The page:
To go without food from dawn to dusk for the month of Ramadan - how does this feel? When we deny our major appetites, what do we become? Kazim Ali brings a poet's precision and ardor to his brilliant meditations on ritual fasting. Jane Hirshfield, author of AFTER and NINE GATES, says: "Kazim Ali -- a writer whose powers astonish in everything he puts pen to -- has made in FASTING FOR RAMADAN a book that is hybrid, peregrine, and deeply, quietly revelatory. Ali's meditations on the month-long ritual fast unfold, across cultures and spiritual practices, the deep meaning of a chosen foregoing. These journal-born pages are both intimate and public, at once ecumenical, particular, daily, and eloquently learned; planted on the deep roots of tradition, they breathe this moment's air. Is it possible for a work to be at once modest and an undeniable tour de force? This book proves: it is."
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Kazim Ali is author of two volumes of poetry, THE FAR MOSQUE (Alice James Books, 2005) and The Fortieth Day (BOA Editions, 2008), four books of prose—the novels QUINN'S PASSAGE (BlazeVOX Books, 2004) and THE DISAPPEARANCE OF SETH (Etruscan Press, 2009); a collection of critical writing, Orange Alert: Essays on Poetry, Art and the Architecture of Silence (University of Michigan Press, 2010), and the inspirational memoir FASTING FOR RAMADAN (Tupelo Press, 2011)—as well as a mixed-genre book, Bright Felon: Autobiography and Cities (Wesleyan University Press, 2009), finalist for the Ohioana Book Award for Poetry and the Lantern Award for Memoir. Born to Indian parents living in England and raised in Canada and the U.S., Ali has worked as a political organizer, lobbyist, yoga instructor, and professor. Founding editor of Nightboat Books, he now teaches at Creative Writing and Literature at Oberlin College and in the University of Southern Maine's low-residency M.F.A. program.Review:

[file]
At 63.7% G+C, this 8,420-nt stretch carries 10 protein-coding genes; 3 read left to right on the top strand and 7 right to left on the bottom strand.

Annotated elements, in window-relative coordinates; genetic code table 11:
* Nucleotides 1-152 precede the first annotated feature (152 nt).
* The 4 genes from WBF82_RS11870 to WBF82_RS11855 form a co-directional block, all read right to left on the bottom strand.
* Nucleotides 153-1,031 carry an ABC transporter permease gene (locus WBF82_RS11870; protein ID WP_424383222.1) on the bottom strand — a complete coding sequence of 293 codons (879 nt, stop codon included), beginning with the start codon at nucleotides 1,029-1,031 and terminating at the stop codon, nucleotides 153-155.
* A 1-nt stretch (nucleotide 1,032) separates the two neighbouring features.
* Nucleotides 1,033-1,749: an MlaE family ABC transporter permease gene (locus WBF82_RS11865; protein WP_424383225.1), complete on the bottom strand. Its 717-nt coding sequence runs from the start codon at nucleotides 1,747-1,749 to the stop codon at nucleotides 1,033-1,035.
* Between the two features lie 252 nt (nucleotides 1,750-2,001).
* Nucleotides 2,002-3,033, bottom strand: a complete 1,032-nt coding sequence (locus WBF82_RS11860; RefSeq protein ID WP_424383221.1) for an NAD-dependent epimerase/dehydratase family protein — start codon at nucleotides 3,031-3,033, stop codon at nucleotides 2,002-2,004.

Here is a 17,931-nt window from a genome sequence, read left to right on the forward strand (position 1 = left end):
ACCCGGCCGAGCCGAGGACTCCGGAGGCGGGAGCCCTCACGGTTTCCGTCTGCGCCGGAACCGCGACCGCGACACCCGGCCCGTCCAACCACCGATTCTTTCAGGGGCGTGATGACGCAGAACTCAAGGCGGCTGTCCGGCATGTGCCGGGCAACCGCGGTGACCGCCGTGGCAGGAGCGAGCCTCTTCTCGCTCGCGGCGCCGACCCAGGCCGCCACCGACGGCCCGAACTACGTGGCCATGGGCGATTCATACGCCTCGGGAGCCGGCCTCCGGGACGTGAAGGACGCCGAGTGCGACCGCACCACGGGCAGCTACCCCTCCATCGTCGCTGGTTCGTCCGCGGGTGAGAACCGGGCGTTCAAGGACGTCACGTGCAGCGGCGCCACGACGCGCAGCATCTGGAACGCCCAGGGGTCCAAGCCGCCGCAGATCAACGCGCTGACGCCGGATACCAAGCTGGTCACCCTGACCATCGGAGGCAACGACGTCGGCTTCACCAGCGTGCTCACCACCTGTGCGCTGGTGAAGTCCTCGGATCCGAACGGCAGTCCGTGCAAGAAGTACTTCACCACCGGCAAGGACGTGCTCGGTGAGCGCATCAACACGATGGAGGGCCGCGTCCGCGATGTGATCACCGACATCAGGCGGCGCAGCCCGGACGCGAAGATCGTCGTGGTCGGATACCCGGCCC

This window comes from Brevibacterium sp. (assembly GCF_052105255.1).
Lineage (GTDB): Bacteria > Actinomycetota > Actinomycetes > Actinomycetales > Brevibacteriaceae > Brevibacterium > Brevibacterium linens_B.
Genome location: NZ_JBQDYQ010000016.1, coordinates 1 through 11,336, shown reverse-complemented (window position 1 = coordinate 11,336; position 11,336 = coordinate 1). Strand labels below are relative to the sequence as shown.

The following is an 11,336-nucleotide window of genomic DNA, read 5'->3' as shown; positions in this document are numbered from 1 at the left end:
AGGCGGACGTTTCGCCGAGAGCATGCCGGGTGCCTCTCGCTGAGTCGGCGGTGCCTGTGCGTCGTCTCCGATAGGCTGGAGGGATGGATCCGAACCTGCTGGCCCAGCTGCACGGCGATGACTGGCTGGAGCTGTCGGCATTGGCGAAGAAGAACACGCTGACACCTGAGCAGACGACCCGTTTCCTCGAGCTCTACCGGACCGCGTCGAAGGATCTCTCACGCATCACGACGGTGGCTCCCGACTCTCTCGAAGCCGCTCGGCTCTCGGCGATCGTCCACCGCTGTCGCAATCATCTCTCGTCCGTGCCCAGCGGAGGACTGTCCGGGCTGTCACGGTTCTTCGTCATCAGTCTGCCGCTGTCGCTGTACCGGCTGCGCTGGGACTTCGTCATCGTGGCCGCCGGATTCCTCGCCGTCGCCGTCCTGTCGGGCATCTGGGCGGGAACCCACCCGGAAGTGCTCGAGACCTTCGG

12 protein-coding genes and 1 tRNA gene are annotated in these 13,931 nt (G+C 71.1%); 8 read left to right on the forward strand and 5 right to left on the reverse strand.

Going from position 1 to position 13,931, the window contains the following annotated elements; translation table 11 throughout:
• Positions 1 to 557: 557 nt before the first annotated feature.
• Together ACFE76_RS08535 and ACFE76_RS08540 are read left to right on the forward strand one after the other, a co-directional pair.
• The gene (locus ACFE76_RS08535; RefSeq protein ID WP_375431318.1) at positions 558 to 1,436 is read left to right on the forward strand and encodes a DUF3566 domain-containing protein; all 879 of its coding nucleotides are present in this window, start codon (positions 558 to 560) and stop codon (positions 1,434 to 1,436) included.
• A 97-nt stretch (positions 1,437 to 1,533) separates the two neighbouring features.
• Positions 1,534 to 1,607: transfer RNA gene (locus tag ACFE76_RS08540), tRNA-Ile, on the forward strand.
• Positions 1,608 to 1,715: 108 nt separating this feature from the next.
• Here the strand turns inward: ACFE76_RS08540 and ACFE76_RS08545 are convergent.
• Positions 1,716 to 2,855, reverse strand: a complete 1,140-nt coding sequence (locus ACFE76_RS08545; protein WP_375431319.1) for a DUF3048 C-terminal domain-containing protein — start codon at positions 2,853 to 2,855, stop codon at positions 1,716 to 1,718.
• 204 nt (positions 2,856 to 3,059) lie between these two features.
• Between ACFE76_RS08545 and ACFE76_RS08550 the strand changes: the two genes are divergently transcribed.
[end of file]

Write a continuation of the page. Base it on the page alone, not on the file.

"Ali brings a razor-sharp minimalism to his prose. From morning runs through the pre-dawn streets in Oberlin, Ohio, planning his high-protein morning meal to post-dusk iftar meals with students who offer prayers in his yoga studio, readers are wooed with intelligent prose onto this pilgrim's path. Those seeking traditional Islamic piety or a logic-driven religious apologetic will not find it here. Instead, Ali boldly sketches the modern artist engaged in an ancient religious practice in an age of iftar Tweetups and iQuran mobile phone apps." -- Publishers Weekly --Publishers Weekly
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